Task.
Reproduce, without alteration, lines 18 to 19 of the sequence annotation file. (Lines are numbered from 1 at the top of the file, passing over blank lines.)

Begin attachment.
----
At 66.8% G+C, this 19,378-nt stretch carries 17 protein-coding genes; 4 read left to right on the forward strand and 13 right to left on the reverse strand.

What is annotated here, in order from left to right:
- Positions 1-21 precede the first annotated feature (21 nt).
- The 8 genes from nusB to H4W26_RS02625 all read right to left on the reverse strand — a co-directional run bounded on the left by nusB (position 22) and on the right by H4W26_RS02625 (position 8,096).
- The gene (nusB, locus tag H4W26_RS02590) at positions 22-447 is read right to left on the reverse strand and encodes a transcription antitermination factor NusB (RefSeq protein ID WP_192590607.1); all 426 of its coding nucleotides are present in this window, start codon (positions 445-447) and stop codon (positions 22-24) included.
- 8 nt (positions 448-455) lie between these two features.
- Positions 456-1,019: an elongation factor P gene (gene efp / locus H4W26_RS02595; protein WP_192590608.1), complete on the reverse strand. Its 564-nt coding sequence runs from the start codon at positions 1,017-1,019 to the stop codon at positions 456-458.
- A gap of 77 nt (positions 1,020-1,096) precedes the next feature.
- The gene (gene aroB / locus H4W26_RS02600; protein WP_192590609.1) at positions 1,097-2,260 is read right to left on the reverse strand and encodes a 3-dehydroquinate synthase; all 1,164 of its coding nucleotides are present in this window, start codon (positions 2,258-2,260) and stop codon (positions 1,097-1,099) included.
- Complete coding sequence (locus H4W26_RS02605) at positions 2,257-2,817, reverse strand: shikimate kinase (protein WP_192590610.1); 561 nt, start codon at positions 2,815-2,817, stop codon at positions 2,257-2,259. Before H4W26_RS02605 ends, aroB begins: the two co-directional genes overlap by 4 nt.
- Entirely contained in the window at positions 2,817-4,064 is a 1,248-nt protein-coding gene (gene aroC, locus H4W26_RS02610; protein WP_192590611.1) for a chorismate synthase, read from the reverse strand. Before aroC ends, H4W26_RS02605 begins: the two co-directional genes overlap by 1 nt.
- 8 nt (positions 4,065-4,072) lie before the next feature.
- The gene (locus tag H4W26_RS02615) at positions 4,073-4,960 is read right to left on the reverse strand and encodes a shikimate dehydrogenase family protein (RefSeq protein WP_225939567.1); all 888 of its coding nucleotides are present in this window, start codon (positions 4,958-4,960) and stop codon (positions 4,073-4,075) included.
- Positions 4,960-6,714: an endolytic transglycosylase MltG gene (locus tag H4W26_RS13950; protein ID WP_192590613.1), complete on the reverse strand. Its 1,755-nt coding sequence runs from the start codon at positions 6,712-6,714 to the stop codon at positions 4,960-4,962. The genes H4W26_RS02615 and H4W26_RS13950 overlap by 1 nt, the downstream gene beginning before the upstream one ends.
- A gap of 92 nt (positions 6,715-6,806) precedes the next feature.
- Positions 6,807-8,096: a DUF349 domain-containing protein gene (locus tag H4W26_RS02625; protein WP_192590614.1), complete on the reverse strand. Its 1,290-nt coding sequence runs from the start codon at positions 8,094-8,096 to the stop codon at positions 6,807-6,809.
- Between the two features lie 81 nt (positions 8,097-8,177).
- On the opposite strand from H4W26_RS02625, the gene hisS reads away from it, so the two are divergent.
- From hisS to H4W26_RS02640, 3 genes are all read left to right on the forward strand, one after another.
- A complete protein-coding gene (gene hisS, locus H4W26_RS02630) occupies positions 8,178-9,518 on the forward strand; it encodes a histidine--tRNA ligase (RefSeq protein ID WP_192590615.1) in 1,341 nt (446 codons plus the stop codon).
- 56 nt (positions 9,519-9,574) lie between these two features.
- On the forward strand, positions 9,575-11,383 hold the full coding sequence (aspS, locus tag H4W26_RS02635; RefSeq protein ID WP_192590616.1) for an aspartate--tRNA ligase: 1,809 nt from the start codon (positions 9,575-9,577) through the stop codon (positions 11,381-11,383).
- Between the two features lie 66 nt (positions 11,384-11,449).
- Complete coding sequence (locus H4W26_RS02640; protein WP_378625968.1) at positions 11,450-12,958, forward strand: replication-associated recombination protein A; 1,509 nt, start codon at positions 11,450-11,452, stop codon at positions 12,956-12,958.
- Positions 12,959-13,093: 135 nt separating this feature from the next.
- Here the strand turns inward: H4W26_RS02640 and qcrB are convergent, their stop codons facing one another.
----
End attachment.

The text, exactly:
- On the opposite strand from H4W26_RS02625, the gene hisS reads away from it, so the two are divergent.
- From hisS to H4W26_RS02640, 3 genes are all read left to right on the forward strand, one after another.